- Managing Up: How to Forge an Effective Relationship with Those Above You (by Roger Gittines and Rosanne Badowski)
Besides gaining a textbook-level understanding, start practicing these tips to learn more through experience.
Avoiding TheseCommon Mistakes While Managing Up
Here are some things you shouldn't do when you manage up:
1. Don’t overstep your boundaries
It’s important that you don’t overstep your boundaries and do something to tick off your manager.
In no way, whatsoever, should you give the impression that you’re challenging your supervisor.
Unless they give their permission to do so, certain managerial tasks and decisions (e.g., assigning work) are best left to your supervisor.
2. Don’t ignore feedback
It’s completely alright to make mistakes and take risks.
However, that should be complemented with actively seeking feedback from your manager—and acting on it.
3. Don’t manipulate your manager
Being able to manage up isn’t a privilege. It’s a huge responsibility.
Whatever you do, don’t manipulate or deceive your manager by purposefully making work easier for yourself, stepping up only when it suits you, or letting office politics influence your decisions.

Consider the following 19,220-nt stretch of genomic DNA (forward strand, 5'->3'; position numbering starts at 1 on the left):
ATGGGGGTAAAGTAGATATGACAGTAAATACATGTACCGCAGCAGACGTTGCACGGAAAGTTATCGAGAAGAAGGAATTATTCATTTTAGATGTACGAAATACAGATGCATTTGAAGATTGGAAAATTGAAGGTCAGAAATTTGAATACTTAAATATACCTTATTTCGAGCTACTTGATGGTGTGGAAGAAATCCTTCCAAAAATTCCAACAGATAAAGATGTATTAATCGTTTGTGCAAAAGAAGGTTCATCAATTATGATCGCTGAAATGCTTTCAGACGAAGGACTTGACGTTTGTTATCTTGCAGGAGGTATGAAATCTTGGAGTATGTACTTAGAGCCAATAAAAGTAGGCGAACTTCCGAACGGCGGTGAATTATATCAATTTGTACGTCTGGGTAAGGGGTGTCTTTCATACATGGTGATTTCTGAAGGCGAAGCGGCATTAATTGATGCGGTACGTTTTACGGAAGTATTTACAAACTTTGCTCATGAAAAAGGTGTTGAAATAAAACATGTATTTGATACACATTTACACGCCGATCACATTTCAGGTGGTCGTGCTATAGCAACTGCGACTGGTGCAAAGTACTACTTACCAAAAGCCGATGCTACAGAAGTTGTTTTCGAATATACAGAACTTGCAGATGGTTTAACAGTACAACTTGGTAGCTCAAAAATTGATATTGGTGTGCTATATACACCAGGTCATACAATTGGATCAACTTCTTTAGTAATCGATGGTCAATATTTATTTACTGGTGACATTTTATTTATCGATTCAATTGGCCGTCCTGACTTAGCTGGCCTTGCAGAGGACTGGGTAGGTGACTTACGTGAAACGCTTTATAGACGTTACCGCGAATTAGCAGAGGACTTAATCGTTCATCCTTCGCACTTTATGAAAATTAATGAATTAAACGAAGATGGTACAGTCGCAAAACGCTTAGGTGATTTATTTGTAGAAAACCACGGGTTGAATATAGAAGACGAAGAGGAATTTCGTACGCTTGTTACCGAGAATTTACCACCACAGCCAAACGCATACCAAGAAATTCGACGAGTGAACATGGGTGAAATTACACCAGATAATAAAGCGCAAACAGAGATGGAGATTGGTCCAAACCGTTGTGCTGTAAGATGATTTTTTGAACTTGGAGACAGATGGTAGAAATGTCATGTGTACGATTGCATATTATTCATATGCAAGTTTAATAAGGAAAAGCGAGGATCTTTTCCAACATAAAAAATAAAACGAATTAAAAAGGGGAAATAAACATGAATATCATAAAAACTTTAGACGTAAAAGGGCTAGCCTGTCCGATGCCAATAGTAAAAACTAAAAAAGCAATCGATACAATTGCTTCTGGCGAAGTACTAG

Any hint of selfishness can sabotage your relationship with your employer.
4. Don’t do it when you can’t
Last but not least, it’s important to be honest with yourself.
Don’t stress over it. Accept when you’re unable to manage up and don’t shy away from seeking help.
Reasonable managers will never hold this against you. If anything, they’ll appreciate your honesty and would be more than happy to guide you.
Wrapping it All Up
In the end, remember one thing: Everything that you do should benefit your company, the manager, and yourself in one way or the other.
By keeping the above tips in mind, you should be able to manage up without running into any landmines. Good luck!